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2014 NFL Draft: The Falcons Positional Road Map

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The draft is mere weeks away, and it's not a question of what the Falcons will do, but in what order.

Kevin Liles-USA TODAY Sports

We're mere weeks away from the 2014 NFL Draft, which comes as a giant relief to those of us who have overdosed on draft speculation since January. Because we're in the stretch run, it's time to try to make sense of what the Atlanta Falcons will do and how this draft will unfold.

The obvious caveat first: No one knows. You're talking about 32 NFL front offices, each with vastly different priorities, plans and intelligence levels, all trying to nail down the players they like best. Aside from a few top picks and a few teams living up to their reputations—the Raiders draft speed, the Bengals take chances on the troubled—it's an incredibly messy and unpredictable process. I can't tell you exactly what the Falcons will do at #6, because it's dependent on so many other variables.

What I can do is give you a map for this draft, one that sketches out the positions the Falcons will target. In 2014 more so than ever before, this team has been transparent about its intentions, if not through words than through actions. They signed a guard but didn't directly address right tackle, they took great pains to attempt to improve the run defense but didn't touch the pass rush, they signaled an intent to use more 3-4 looks but didn't acquire any players who are truly natural fits as inside linebackers, and so forth. Each of these moves in a vacuum doesn't mean anything, but as part of a larger plan after a 4-12 season, they mean everything.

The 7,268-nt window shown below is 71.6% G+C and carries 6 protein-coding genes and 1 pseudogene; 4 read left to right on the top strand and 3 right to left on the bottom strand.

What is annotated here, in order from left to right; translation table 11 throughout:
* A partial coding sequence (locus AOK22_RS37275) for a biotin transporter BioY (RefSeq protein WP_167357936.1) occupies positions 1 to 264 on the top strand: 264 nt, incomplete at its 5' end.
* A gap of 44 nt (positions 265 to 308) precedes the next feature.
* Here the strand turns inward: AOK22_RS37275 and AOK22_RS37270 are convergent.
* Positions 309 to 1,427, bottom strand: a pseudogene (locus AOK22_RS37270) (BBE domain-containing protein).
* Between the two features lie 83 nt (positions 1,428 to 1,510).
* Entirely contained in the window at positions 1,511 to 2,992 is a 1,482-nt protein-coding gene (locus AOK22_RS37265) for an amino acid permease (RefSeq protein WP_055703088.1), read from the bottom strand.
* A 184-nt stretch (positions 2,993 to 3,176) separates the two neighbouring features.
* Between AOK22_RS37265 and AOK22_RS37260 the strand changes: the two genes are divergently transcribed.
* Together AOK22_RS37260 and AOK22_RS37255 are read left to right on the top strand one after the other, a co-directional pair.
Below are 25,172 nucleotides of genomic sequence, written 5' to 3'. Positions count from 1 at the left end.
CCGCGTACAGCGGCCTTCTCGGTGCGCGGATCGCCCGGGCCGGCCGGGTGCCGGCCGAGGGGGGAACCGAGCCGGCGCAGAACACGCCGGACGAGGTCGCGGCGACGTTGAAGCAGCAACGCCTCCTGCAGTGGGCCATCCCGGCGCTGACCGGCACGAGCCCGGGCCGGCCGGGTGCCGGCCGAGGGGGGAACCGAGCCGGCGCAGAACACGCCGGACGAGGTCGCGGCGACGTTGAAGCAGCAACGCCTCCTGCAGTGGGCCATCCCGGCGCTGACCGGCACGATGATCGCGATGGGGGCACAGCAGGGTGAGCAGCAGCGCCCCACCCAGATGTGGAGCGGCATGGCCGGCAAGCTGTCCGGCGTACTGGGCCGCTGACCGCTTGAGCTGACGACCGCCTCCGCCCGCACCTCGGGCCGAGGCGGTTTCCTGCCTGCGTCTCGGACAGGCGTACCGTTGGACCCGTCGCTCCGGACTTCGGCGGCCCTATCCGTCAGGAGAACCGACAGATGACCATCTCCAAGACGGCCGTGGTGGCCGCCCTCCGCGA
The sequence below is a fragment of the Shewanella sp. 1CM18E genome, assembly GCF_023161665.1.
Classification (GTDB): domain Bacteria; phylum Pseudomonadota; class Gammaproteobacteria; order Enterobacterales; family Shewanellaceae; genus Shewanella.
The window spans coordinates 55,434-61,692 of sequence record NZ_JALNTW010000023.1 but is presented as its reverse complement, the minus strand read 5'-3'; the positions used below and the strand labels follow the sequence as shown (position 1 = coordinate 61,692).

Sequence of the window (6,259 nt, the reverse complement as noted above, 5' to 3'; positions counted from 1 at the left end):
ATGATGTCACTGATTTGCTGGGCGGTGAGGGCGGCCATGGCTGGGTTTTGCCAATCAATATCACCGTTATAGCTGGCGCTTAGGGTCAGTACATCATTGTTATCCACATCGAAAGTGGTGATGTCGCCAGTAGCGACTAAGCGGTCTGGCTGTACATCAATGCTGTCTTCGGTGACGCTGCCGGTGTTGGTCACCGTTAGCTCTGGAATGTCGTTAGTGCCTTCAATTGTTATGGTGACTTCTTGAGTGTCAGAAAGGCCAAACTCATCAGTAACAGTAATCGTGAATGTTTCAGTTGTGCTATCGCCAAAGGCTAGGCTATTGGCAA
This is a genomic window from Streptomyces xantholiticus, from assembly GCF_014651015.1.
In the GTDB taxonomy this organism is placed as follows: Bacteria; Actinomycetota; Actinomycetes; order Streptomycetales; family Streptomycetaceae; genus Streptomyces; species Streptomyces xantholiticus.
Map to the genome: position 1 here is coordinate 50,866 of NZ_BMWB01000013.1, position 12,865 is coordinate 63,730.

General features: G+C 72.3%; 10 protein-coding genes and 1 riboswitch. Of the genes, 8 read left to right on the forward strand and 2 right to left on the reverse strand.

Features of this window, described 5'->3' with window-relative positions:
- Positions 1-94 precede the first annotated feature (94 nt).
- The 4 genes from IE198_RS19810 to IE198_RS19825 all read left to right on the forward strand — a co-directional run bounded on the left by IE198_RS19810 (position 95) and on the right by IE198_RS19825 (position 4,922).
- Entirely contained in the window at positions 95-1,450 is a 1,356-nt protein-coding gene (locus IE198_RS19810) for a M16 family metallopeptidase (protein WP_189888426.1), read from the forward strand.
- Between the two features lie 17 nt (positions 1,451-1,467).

The Falcons, in this draft, will acquire players at the following positions and roles:

  • Tackle
  • Tight end
  • Pass rusher, likely a hybrid who can play OLB in a 3-4 front
  • Running back
  • Safety
  • Inside linebacker

The players they acquire at those positions may represent curveballs, or they might choose to mix in some truly surprising picks. By the time the dust settles on this draft, though, I'd be stunned to see the Falcons pass on any of those positions. They've left themselves little choice but to get them.

The map of the offseason, then, is this: Acquire the pieces for a 3-4 front and add toughness and run-stopping ability up front. Address the single most glaring hole on the offensive line with a very good guard. Add dynamism at returner to try to give the offense better field position, recognizing you've lost a Hall of Fame weapon. Shore up the secondary with several veterans who could be useful depth, with the hope that one of them steps up and offers starting-caliber snaps. Then add young talent to mortar over every other hole, counting on new coaches, strong veteran influences and better injury luck to return you to contention.

We won't know how successful this course is for a while now, and there's no doubt it has the potential to backfire if the draft goes poorly. If you want to know what the Falcons are trying to build and how the draft will go, though, this is a guess I feel pretty confident in.

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